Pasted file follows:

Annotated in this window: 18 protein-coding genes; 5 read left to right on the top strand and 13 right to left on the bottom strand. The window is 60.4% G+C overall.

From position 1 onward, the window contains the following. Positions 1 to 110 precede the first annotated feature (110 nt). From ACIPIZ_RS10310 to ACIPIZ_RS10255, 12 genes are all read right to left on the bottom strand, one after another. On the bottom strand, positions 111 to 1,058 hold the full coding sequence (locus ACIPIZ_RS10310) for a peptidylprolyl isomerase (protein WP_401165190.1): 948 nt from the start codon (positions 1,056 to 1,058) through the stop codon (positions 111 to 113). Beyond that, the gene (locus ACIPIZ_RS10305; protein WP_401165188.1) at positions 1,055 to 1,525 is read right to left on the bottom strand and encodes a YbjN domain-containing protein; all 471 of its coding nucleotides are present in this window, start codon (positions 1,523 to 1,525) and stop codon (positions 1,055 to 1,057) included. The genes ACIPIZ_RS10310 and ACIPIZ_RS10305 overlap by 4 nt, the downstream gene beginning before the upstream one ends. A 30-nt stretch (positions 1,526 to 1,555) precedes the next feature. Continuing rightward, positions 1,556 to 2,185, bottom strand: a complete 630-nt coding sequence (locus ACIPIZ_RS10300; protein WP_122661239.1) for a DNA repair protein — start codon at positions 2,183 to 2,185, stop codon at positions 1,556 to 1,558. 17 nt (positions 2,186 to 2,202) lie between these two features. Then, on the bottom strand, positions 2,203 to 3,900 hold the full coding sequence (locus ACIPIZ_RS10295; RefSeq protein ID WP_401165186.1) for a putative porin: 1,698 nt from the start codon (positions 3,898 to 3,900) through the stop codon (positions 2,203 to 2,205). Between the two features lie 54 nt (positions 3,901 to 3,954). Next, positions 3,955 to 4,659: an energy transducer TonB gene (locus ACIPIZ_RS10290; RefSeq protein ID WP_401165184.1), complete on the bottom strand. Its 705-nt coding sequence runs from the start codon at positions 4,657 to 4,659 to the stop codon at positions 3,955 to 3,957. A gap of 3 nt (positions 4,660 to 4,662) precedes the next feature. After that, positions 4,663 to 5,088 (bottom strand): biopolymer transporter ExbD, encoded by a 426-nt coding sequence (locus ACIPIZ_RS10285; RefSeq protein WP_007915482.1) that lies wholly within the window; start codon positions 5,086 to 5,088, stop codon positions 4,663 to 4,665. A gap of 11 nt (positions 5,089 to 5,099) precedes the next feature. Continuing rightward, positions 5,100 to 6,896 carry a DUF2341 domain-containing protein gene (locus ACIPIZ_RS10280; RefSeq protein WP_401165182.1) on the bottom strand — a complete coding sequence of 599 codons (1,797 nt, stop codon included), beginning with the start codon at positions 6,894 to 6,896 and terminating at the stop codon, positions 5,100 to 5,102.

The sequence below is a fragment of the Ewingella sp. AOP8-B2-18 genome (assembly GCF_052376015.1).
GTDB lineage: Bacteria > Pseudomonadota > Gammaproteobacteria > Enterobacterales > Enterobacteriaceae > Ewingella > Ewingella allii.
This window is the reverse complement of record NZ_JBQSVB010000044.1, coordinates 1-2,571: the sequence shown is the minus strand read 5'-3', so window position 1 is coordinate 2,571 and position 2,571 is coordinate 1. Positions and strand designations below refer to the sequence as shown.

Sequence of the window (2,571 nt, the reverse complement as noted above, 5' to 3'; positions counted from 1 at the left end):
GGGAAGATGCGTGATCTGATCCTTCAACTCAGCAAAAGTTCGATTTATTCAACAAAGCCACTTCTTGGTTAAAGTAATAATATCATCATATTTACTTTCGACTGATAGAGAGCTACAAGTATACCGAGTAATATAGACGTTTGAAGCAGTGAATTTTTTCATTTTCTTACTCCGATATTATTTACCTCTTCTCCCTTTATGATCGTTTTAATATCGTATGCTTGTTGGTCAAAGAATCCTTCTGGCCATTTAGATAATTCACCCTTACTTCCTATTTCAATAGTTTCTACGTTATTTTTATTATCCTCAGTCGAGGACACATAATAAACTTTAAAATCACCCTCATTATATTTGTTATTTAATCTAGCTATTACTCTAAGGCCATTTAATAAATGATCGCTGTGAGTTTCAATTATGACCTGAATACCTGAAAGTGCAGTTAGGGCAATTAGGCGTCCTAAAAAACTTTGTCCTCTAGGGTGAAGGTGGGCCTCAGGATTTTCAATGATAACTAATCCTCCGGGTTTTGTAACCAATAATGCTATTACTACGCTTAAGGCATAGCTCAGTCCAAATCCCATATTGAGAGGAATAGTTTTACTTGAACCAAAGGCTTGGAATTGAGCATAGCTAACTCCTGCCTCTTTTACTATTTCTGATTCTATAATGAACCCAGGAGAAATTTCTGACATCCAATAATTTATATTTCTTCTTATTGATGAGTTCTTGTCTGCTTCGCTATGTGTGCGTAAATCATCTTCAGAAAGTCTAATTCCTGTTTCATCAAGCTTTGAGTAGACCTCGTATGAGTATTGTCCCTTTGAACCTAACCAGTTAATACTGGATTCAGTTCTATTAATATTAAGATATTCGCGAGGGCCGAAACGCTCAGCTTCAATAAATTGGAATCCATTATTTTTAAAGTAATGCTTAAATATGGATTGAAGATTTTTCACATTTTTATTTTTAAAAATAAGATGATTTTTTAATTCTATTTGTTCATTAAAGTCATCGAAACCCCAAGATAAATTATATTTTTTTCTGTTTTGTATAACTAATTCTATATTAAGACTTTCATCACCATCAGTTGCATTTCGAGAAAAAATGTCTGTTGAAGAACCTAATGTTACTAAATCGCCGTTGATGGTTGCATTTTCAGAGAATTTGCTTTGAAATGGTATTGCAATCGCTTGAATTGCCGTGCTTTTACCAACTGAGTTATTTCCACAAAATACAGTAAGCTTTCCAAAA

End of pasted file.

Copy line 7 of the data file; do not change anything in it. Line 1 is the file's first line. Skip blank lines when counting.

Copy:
GGGAAGATGCGTGATCTGATCCTTCAACTCAGCAAAAGTTCGATTTATTCAACAAAGCCACTTCTTGGTTAAAGTAATAATATCATCATATTTACTTTCGACTGATAGAGAGCTACAAGTATACCGAGTAATATAGACGTTTGAAGCAGTGAATTTTTTCATTTTCTTACTCCGATATTATTTACCTCTTCTCCCTTTATGATCGTTTTAATATCGTATGCTTGTTGGTCAAAGAATCCTTCTGGCCATTTAGATAATTCACCCTTACTTCCTATTTCAATAGTTTCTACGTTATTTTTATTATCCTCAGTCGAGGACACATAATAAACTTTAAAATCACCCTCATTATATTTGTTATTTAATCTAGCTATTACTCTAAGGCCATTTAATAAATGATCGCTGTGAGTTTCAATTATGACCTGAATACCTGAAAGTGCAGTTAGGGCAATTAGGCGTCCTAAAAAACTTTGTCCTCTAGGGTGAAGGTGGGCCTCAGGATTTTCAATGATAACTAATCCTCCGGGTTTTGTAACCAATAATGCTATTACTACGCTTAAGGCATAGCTCAGTCCAAATCCCATATTGAGAGGAATAGTTTTACTTGAACCAAAGGCTTGGAATTGAGCATAGCTAACTCCTGCCTCTTTTACTATTTCTGATTCTATAATGAACCCAGGAGAAATTTCTGACATCCAATAATTTATATTTCTTCTTATTGATGAGTTCTTGTCTGCTTCGCTATGTGTGCGTAAATCATCTTCAGAAAGTCTAATTCCTGTTTCATCAAGCTTTGAGTAGACCTCGTATGAGTATTGTCCCTTTGAACCTAACCAGTTAATACTGGATTCAGTTCTATTAATATTAAGATATTCGCGAGGGCCGAAACGCTCAGCTTCAATAAATTGGAATCCATTATTTTTAAAGTAATGCTTAAATATGGATTGAAGATTTTTCACATTTTTATTTTTAAAAATAAGATGATTTTTTAATTCTATTTGTTCATTAAAGTCATCGAAACCCCAAGATAAATTATATTTTTTTCTGTTTTGTATAACTAATTCTATATTAAGACTTTCATCACCATCAGTTGCATTTCGAGAAAAAATGTCTGTTGAAGAACCTAATGTTACTAAATCGCCGTTGATGGTTGCATTTTCAGAGAATTTGCTTTGAAATGGTATTGCAATCGCTTGAATTGCCGTGCTTTTACCAACTGAGTTATTTCCACAAAATACAGTAAGCTTTCCAAAA